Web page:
Survey of Physics

Key Library Resources

Finding Books, Articles & Data

Finding materials relevant to your research and studies can be a daunting task. With over 3 million books and subscriptions to thousands of journals, some in hardcopy but an increasing number in digital form we have a wide variety of tools and strategies to help you find what you need. The guidance provided below can help you navigate to the most useful resources that we have for accessing our holdings for Physics & Astronomy.

Guidance For Finding Books, Articles And Data

You can discover and access articles to use in your research in multiple ways:

  • Browsing through specific journals
  • Looking up specific articles based on citation information (for example from a bibliography in an article or book)
  • Searching databases using terms relevant to your research interest

To find a specific online journal that you would like to browse you can use our eJournal Finder to search by journal title. 

If you have the citation for an article and you would like to determine if we have access to it through our many subscriptions and collections you can use our Article Finder search tool to find it. 

If you don't have a specific journal or article in mind for your search you probably want to use one or more of the databases that we subscribe to to search for articles that are relevant to your research topic. Below are listed some of the key Earth & Planetary Science databases that you might want to consider using as a starting point in your research.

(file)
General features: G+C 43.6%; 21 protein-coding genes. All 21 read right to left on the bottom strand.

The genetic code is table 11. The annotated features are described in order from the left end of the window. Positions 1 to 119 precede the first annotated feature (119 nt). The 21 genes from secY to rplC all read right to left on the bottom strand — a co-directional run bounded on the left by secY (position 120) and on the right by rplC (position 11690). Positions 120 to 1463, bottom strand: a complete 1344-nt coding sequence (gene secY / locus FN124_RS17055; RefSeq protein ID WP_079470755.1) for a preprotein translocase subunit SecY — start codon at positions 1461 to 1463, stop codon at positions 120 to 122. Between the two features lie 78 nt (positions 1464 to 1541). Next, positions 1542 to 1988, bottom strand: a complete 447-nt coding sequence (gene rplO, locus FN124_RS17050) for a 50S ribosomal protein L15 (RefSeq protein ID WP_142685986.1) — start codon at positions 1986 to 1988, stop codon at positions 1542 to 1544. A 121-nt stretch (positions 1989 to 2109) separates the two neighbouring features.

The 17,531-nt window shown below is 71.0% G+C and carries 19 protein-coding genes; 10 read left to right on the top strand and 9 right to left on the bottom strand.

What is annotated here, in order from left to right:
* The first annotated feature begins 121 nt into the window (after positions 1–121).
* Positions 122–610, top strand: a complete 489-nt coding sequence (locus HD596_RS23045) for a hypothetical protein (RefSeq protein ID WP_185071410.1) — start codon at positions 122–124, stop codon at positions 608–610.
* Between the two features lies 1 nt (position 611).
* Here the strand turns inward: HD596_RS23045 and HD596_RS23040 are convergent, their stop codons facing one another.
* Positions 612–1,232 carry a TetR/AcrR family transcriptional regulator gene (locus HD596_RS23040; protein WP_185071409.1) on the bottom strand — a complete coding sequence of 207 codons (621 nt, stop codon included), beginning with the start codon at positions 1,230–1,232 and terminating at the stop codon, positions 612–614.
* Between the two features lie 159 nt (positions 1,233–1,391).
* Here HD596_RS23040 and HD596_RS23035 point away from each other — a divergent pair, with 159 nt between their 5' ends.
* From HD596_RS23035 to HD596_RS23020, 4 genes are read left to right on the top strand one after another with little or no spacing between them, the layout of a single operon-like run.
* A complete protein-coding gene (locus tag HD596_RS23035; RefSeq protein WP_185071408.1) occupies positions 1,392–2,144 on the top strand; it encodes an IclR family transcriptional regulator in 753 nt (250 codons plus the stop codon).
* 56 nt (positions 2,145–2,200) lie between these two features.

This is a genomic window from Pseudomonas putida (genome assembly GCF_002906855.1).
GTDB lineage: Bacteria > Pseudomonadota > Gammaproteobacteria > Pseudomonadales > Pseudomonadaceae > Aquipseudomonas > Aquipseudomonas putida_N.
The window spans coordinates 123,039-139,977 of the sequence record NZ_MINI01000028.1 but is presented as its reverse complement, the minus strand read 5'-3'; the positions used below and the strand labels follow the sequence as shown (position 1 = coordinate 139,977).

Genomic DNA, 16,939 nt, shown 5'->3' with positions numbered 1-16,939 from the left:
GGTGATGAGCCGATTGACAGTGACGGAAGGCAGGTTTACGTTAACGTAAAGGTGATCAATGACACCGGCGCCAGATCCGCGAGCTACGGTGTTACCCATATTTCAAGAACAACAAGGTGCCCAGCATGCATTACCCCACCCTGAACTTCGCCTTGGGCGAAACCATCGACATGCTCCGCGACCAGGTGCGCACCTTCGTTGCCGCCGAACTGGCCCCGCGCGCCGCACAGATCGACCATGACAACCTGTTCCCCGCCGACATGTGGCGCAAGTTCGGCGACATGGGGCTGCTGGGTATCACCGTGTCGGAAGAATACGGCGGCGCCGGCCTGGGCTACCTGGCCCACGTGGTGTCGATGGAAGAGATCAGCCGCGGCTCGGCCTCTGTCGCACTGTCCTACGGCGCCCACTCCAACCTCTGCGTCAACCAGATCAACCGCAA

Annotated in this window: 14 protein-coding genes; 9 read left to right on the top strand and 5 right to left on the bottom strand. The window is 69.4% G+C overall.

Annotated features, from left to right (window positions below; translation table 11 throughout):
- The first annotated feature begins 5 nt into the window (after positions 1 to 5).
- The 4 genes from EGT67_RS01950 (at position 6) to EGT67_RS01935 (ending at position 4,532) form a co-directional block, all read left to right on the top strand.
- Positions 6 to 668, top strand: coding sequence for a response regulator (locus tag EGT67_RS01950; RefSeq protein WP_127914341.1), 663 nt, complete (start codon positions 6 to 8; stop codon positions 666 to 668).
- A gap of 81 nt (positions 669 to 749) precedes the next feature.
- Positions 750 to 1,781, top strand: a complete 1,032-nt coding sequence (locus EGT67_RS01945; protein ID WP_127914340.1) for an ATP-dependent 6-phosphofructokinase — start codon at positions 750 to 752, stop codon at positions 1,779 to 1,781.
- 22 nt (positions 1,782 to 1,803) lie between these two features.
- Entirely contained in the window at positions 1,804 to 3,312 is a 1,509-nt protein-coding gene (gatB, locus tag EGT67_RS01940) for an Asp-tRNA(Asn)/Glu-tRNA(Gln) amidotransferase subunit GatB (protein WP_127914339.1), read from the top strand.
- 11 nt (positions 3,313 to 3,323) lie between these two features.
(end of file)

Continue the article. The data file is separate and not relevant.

While  specific search options vary somewhat between databases, the following general guidelines are useful when composing your search terms:

Think about your topic and separate it into separate concepts

1) Vocabulary - Synonyms

2) Search construction - Boolean logic/Set theory

  • AND = Intersection of two sets
  • OR = Union of two sets

Connect synonyms with the 'OR' 

Connect separate concepts with 'AND'

3) Defining search phrases - Place phrases (i.e. words that occur together in a specific order) you want to search for in quotes to signal that the search should be executed as a phrase search instead of a search for a list of individual words. 

In addition, here is a list of government databases that might also be relevant in your research.

We have a large collection of both physical books and ebooks in our collections for your use. Most of them are discoverable through our campus' library catalogs, but some also appear in a number of specialized databases to which we subscribe. Core catalogs that you will want to use in your search for books include:

If you find a book that we don't have in our collections in either hardcopy or ebook form you can request it through out interlibrary loan service:

Access to data is critical to modern data-intensive research. While the number of key data resources is rapidly growing, the list provided below is a starting point for some key data resources in Physcis & Astronomy.